plot planning

3 Secret Weapons for When Your Plot Hates You

Writing LUNAV took me about three years, give or take: that time frame includes at least five full rewrites. 

Writing LOST BOY, FOUND BOY -- which is literally a fourth the length of LUNAV -- took me a full year, most of which was time during which it just sat, partially done, in my notebook, antagonizing me.

The plot for LOST BOY, FOUND BOY hated my guts. Hardcore.

With LUNAV, I wrote chaotically. I wrote scene after disconnected scene, and then -- hence all the rewriting -- figured out what shape my plot wanted to take and wove them together.

With LOST BOY, scenes wouldn't come to me. I knew where I wanted to go, plotwise. I knew the elements I wanted to include. I knew what Peter's main emotional journey was going to be, I knew the subplots. I knew how the lesbians were going to fall in love. I knew everything about the damn thing.

Except I couldn't, for the life of me, write it.

Because the plot hated my guts.

But I had secret weapons. Granted, it took me a year to figure them out, but when I did? 

Score one for Jenn, score zero for that pesky plot.

What were my secret weapons, you might ask? Read on, dear reader. Read on.

1. Call a Truce (aka, take a break)

As writers, we often feel like we've failed when we take a break from our characters, our worlds. We feel like we're letting someone -- or the entire world -- down. We feel like not writing means we're not worth it as people.

But you are -- we are -- worth it, even when we're not writing, I promise.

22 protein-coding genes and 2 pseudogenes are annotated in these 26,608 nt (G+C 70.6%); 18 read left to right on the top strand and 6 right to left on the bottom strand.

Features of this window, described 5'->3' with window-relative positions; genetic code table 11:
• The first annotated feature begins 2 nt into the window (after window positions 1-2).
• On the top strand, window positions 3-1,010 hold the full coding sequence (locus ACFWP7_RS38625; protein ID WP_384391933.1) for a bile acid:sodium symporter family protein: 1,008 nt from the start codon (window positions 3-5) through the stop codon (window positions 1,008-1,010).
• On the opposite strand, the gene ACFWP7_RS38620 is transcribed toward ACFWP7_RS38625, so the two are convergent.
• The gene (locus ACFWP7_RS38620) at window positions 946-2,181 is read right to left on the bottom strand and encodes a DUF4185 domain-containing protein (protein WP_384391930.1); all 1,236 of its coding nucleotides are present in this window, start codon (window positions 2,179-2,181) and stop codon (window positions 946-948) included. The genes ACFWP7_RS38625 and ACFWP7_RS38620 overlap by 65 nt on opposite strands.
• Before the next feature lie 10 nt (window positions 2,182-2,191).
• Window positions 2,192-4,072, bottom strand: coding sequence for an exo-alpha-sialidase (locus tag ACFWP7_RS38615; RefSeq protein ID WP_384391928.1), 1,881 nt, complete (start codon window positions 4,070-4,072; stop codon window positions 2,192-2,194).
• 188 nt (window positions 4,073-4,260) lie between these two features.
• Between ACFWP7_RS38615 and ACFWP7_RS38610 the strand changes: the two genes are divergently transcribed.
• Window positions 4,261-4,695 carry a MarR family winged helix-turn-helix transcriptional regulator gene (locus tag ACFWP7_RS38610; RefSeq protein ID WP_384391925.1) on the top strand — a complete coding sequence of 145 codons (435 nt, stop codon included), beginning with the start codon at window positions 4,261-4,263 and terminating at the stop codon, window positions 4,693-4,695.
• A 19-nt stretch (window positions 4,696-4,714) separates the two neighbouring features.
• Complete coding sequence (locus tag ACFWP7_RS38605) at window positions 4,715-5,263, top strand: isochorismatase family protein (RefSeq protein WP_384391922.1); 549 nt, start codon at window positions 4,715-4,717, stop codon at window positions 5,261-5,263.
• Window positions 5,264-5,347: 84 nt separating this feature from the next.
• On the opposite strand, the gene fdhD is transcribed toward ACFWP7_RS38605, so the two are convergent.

Given that we often feel those things, though, it's tempting -- and I tried to do this so many times -- to say "oh look, I gave it a break: I didn't think about or look at my draft all weekend." And good try, but... no.

Gotta be longer than that. 

To really cleanse our minds, we've gotta turn to different projects: and sometimes, those projects are best not being writing at all. For me, it's the gym (it's always the gym, for me). It's also fan fiction (lots and lots of fan fiction).

I put LOST BOY down for, oh... eight months? I had no choice. I kept trying to force it, and the more I tried, the worse it got. 

I only came back to it when...

2. Talk it Out (with a reader, not a writer)

For me, a friend who's not a writer was actually most helpful. That's not a knock on my wonderful writer friends! It's just... the friend who isn't a writer listened to me moaning about LOST BOY, and the fix was pretty immediate.

She tilted her head and pursed her lips and said the most obvious thing in the world: obvious to her as a potential reader, not as a fellow writer empathizing with my pain about pacing and point of view and other such plot agonies.

As a potential reader, she shrugged her shoulders and made a passing statement that not only transformed and clarified how I was thinking about the project, but that also renewed my passion to dive back into a project that had been causing me so much emotional grief.

Suddenly, the project was new again; suddenly, I liked it again. Don't underestimate the power of liking what you're working on. It's so important, every time.

And, for those of you who're wondering: all she said was, "okay, so Tink is the computer." And... it all went from there.

3. Set a Liveline (get it?)